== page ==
What will TV look like in the future? Back in the 90s, we thought that the TV of the new millennium would be filled with virtual-reality goggles and brain-jacking tech, and while we certainly are taking steps in that direction with peripherals like the Oculus Rift and the Virtuix Omni, we still have a long way to go before we get to be ported into our own virtual-reality fanfiction version of Dawson’s Creek. However, TV is changing, and it has video games to thank.
Last generation, Microsoft released a number of Kinect-controlled “TV programs.” These interactive shows are essentially DVDs filled with episodes of programs like Sesame Street, which actually include interactive segments that can be controlled by a curious child. Episodes soon started coming out via digital distribution, mimicking a weekly TV lineup. These were our first steps into the realm of interactive TV, and while they are limited in scope, they made us rethink what the television-watching experience could be.
Now, Microsoft is trying to take this concept and bring it out of the realm of children’s TV. The new Quantum Break project is attempting to merge the TV-watching experience and the video game playing experience together. Microsoft’s Phil Spencer recently talked about some of the possibilities in a recent interview with OXM. He said that Microsoft would be able to make games that tell a story hand-in-hand with episodes of a TV show. After a play session, the Xbox One could send an episode of Quantum Break to your console, tailored to the choices you made while playing the game. Even stranger, this would be able to work in reverse. While watching the show, you would be given a few simple choices that could change its outcome, much like a choose-your-own-adventure novel. These choices would then reflect back in the game in both plot and gameplay.
Imagine how this could increase the quality of many of our favorite TV shows. What if shows like The Legend of Korra, Battlestar Galactica, and Neon Genesis Evangelion didn’t have their crappy endings? They could just have new endings patched in as DLC. What if you were watching a horror movie and wanted to scream at the TV, “NO, DON’T GO IN THAT ROOM,” and when you did, the characters actually listened to you? What if you could choose who gets together in soap operas and who dies at the end of a heavy-action flick?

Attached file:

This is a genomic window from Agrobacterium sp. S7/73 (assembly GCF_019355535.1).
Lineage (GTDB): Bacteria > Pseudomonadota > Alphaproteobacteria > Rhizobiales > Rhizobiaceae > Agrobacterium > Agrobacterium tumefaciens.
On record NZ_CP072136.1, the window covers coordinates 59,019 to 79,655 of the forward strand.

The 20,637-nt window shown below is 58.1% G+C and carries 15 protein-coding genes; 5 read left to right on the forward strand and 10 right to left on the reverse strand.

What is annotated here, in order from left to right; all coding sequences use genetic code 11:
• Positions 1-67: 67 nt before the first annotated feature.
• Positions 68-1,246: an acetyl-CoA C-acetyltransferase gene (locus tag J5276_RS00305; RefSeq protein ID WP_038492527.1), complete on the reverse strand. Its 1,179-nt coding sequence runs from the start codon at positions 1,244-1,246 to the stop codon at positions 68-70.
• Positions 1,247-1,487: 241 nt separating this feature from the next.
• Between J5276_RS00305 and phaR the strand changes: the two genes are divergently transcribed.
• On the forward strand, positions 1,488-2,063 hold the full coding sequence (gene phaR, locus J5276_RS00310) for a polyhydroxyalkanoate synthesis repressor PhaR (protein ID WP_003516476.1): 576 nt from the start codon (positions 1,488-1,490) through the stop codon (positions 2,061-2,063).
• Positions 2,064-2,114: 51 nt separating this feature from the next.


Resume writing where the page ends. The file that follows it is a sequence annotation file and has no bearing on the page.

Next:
Furthermore, think of what this could do for already-existing game franchises. What if you were playing a mystery game that was mostly observation? You could fast-forward and rewind TV episodes and then use this info in the game. That would be a perfect fit for Professor Layton. Or what if Phoenix Wright games had full anime episodes detailing the crimes the defendant was being accused of? Imagine how much more gravity games like The Walking Dead could have if they had real-life actors playing Lee and Clementine.
All of this could interact with the Xbox One’s always-on Kinect and app-switching functions. For example, imagine a new episode of your favorite TV show is airing live. The Xbox One could interrupt whatever game you are playing, save its state, and then switch you over to watch the show. You could then make decisions live on the air or switch back to your Call of Duty game and save it for a later time. Think about what this could be like if they ever made an MMO TV program using this technology. The next episode is ready, and boom, there’s a brand-new instance for you to go on. No more waiting for your guild or fumbling with VOIP group chat. Just turn the dial and start the grinding.
What do you think? How would you use interactive TV to change both your TV-watching and game-playing experiences? What TV show or game series do you want to see done in this new format? Let us know in the comments.
Angelo M. D'Argenio
Senior Contributing Writer